The desire to have an “Iranian voice” in Washington to promote such friendlier policies and to oppose sanctions was also shared by the Iranian regime. Thus, the common cause between American business interests and the Iranian regime helped create several Iranian-American organizations that received simultaneous support from Tehran and the trade lobby in Washington.
Since 1997, several Iranian-American organizations have been created to bolster anti-sanction lobbies built by US corporations. For example, the American Iranian Council (AIC) was founded in 1997 and Trita Parsi created the National Iranian American Council (NIAC) in 2002. These organizations are a key part of the anti-sanction and pro-engagement campaign and exemplify the tacit coalition between the US trade lobby and the Iranian regime.
In the present report, we study the activities of these “Iranian-American” organizations and their collaboration with the US trade lobby. This will help us understand the activities of the trade lobby in its effort to influence US policy with Iran. It will also clarify the Iranian regime’s web of influence in the US.
Start of lobby
In early 1990s the Hashemi Rafsanjani’s government signed a pre-agreement with US oil company Conoco for a project in Iran. The US oil giants considered it as a positive signal and started a campaign to soften the public opinion about Iran and allow the US administration to green light business with Iran.
This campaign was also supported by the Iranian regime and as a result, Hooshang Amirahmadi, a University of Rutgers professor who had previously worked with Iranian government, launched a series of “Iran-US conferences” to promote friendship between the two countries. (See pictures here and here)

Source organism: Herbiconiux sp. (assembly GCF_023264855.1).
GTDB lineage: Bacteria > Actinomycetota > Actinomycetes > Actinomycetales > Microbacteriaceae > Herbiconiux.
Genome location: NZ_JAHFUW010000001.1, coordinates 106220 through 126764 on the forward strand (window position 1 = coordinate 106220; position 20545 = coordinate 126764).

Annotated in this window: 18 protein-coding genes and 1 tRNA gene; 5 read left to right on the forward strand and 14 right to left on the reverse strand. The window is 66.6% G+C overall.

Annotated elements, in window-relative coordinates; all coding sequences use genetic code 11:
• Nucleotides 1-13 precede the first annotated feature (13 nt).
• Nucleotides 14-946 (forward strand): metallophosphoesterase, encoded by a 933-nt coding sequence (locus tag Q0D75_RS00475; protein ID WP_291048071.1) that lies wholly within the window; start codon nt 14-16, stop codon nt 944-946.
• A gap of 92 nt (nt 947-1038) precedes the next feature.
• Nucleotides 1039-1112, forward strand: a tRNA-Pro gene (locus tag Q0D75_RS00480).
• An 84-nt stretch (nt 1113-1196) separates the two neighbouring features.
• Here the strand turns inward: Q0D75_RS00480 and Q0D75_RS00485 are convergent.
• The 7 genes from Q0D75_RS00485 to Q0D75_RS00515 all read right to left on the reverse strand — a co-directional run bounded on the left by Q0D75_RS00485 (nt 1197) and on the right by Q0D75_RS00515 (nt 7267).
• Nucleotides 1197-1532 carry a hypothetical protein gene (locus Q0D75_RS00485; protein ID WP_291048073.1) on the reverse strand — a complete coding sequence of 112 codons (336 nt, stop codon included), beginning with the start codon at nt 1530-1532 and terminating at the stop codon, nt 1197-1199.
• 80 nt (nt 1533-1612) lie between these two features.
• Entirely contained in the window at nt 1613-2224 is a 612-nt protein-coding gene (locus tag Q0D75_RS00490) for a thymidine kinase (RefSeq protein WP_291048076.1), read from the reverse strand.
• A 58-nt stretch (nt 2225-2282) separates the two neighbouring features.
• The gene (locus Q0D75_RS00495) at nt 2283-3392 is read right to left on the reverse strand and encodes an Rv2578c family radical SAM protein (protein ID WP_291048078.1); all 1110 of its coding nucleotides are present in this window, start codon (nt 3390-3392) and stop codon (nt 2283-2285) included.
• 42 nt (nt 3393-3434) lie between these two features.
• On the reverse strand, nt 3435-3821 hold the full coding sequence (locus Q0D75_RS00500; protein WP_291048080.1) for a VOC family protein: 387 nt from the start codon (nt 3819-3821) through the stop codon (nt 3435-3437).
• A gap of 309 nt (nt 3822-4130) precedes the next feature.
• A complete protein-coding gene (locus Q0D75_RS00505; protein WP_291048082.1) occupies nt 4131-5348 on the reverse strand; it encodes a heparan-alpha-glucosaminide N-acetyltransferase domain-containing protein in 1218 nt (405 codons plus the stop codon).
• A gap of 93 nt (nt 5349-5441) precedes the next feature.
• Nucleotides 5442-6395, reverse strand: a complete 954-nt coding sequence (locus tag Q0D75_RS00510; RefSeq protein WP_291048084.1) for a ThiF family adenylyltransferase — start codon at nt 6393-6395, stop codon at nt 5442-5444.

Amirahmadi told an Iranian newspaper that he coordinated this initiative with theIranian ambassador to the UN.
Sick’s project was funded by US oil corporations, and Amirahmadi also reported in his CV that he received $350.000 between 1993 to 1996 from Oil companies to organize these conferences.
This anti-sanction campaign by Amirahmadi and Sick took on a new dimension in 1997 when US corporations launched a large-scale lobbying campaign to lift US sanctions against Iran.
1997 creation of USA*Engage
In 1997 the so-called reformist Mohammad Khatami became president and Iran launched a charm offensive to soften Western attitudes toward Iran and reduce the pressure and sanctions.
The American business interests grasped this golden opportunity. TheNational Foreign Trade Council (NFTC), representing large US corporations, launched its lobbying arm called USA*Engage and begun a large scale lobbying campaign to change US policy with Iran and remove sanctions.
In an interview in 1997, Gary Sick explained this new lobbying campaign:
Q: Do you think business groups like USA Engage will be able to have an impact on removing these sanctions?
A: I think in the beginning, the business community was not going to challenge these laws because first of all they did not have much of an economic impact, and secondly they did not want to be seen as questioning U.S. national security interests.
But now, there are so many laws and such huge economic losses that businesses have begun to organize. USA Engage now includes not all but most major U.S. corporations and in time they will have an impact. They are already backing bills in Congress which demand that before any new sanctions are imposed, there must be a detailed cost-benefit study to see if it’s worth going ahead.
Q: Just a couple of years ago you were among the very few who believed in rebuilding relations with Iran. But now it seems all top U.S. foreign policy experts agree with you, most recently Kissinger.
A: A huge array of experts and former officials, republican and democrat, now believe that U.S. policy toward Iran should change. I would like to think that I and a few others brought about this new thinking, but it’s not true. These individuals have done their own studies independently and come to this conclusion. A lot of them are consultants for major oil interests in Central Asia and elsewhere in the region.
American Iranian Council (AIC)